More broadly, the US is already in position to become an exporter, not only of refined oil products, but of other energy products, too. For example, much of the additional refining capacity that was added to existing infrastructure last decade now serves as spare industrial capacity to export US oil products, such as gasoline, diesel, and other fuel oil.

The deep and sustained cut that Americans have made to their own oil product consumption is thus being converted to exports. And with such high levels of structural unemployment, it does not appear that Americans will account for any new call on their own energy resources anytime soon.

Unless of course, we use those energy resources -- not for idle consumption, but for production.

New Energy Equations

As many are aware, the most gaping, yawning price discount found in the world today is in the comically cheap BTU found in North American natural gas. At less than $3.00 per million BTU, the energy content in natural gas can be purchased now at an 85% discount to the BTU content of oil. That is a value proposition and a pricing vacuum that -- save for the typically long time frame of energy transitions -- simply cannot stand.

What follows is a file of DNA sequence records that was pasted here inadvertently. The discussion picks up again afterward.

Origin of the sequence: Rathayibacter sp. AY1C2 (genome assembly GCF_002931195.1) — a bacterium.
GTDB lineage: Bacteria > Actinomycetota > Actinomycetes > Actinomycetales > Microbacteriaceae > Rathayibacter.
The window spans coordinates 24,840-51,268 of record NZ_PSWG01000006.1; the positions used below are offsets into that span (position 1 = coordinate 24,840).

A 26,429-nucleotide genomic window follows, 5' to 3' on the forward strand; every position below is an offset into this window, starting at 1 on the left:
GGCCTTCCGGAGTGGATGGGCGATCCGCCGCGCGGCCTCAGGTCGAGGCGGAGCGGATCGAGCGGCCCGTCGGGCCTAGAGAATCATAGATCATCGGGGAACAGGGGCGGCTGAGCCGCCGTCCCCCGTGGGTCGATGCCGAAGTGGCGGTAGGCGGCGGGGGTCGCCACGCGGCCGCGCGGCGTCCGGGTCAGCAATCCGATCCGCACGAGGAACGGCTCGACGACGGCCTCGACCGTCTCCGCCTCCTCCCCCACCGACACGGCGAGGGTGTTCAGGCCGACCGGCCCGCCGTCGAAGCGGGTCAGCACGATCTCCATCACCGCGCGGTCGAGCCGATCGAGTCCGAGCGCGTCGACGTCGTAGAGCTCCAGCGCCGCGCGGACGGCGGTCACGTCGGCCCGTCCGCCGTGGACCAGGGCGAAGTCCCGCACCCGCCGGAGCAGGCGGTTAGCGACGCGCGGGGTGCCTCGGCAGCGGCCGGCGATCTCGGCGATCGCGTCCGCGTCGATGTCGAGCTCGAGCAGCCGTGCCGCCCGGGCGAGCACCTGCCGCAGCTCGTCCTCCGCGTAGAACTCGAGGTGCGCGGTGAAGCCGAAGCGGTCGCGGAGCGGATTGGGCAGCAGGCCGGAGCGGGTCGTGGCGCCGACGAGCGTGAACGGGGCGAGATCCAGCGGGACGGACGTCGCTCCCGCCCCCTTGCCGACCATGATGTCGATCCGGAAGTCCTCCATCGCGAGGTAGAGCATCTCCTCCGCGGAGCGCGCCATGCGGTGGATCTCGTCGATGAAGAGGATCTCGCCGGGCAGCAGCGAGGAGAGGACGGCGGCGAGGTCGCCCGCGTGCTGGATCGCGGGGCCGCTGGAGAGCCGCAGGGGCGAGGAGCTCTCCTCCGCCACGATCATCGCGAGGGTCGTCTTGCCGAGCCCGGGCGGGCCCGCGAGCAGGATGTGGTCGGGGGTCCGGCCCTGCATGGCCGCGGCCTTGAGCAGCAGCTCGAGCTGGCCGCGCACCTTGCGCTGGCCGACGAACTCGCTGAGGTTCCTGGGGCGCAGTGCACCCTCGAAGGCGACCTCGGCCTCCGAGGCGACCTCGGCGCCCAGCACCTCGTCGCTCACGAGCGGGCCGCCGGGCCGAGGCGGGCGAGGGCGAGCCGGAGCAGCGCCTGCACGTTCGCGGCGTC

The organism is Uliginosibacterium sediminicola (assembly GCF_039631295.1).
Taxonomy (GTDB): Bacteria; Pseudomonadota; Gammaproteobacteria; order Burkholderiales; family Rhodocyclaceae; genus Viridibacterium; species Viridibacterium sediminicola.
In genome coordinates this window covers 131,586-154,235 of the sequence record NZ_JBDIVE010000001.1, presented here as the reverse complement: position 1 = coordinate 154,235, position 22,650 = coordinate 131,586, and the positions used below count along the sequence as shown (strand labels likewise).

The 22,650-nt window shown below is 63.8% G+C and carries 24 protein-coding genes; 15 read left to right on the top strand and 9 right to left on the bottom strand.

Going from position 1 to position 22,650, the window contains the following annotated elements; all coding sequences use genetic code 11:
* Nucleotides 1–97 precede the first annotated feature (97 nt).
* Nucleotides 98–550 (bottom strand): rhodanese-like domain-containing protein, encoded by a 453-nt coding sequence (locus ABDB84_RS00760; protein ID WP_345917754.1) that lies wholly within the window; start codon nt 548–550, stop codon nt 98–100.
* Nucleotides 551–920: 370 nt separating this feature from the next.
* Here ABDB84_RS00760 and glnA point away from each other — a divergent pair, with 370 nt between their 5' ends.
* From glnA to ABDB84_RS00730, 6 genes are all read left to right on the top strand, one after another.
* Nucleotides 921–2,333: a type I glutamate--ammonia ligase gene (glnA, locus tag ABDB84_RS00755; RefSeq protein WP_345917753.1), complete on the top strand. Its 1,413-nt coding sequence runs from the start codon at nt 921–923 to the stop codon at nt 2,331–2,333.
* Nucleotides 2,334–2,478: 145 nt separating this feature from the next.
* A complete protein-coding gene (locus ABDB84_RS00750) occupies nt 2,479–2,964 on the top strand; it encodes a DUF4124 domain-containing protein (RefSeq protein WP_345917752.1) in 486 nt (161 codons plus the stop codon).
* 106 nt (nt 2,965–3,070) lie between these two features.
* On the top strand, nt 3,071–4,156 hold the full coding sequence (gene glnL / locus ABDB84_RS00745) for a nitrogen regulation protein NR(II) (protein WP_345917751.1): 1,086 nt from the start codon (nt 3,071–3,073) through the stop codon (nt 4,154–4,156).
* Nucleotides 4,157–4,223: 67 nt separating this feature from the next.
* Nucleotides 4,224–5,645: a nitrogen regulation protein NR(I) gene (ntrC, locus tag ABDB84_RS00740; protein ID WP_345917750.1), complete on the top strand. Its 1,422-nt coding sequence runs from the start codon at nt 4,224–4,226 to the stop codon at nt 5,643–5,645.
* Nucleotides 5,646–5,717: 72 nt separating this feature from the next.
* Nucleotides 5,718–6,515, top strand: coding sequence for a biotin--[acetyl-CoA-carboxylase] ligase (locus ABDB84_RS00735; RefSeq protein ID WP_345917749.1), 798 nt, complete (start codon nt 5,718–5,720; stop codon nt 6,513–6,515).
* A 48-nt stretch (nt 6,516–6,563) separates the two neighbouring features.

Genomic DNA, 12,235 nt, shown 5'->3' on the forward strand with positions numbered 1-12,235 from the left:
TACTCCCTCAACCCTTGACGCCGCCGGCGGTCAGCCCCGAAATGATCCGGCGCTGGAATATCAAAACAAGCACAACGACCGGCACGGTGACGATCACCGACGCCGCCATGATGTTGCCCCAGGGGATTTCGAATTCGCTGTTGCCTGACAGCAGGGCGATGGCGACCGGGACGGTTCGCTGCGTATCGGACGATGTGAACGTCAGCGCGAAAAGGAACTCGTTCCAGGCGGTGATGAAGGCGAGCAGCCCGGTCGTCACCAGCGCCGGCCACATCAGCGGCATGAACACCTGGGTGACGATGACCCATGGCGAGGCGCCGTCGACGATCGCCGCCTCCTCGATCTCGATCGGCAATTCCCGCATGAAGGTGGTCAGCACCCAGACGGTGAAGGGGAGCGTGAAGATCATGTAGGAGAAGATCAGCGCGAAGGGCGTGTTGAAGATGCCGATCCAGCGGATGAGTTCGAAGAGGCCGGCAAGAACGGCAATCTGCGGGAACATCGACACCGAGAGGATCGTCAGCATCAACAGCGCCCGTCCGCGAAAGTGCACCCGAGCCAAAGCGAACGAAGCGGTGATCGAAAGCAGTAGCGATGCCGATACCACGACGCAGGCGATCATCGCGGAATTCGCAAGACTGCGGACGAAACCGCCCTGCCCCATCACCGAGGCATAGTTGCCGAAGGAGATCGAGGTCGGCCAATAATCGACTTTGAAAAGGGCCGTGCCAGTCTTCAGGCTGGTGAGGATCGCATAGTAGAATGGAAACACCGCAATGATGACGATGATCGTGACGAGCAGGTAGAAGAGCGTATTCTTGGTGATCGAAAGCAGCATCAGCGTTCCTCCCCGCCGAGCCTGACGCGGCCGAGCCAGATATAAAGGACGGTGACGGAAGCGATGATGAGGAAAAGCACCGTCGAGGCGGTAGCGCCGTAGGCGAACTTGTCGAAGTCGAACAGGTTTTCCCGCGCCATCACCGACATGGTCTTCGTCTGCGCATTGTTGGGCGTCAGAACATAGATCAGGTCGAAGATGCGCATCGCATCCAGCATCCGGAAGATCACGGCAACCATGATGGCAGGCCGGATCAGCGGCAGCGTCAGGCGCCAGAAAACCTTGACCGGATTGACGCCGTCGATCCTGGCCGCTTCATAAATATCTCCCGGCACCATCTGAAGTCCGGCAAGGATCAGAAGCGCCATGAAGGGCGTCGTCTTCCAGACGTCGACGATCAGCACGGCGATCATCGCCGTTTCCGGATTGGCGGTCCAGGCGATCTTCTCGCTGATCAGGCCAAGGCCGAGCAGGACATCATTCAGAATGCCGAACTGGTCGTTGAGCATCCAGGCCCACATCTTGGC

Even if it takes 20 years to wean automobile-dependent economies off oil and back to electrified transport, someone, somehow, will find a way to perform physical tasks with natural gas that were previously completed using oil. As we know from history, it took Europe quite some time to transition from the Age of Wood to the Age of Coal, but the first country out of the gate was Britain, and the results were transformative. Something “like” this transition is happening today in the United States, because US demand for electrical power, produced from natural gas, coal, wind, and solar, is rising on a relative basis to our previous oil consumption.

For now, let’s leave aside some of the problems we will eventually run into as we hit the natural gas resource base harder. There will be environmental pressures, and constraints on water usage and water safety. And though it seems unlikely today, with natural gas trading at decade lows of $2.75/million BTU, there will eventually be a move higher in price. After all, North America is also gearing up to export natural gas, with proposed terminals in British Columbia and the US Gulf Coast.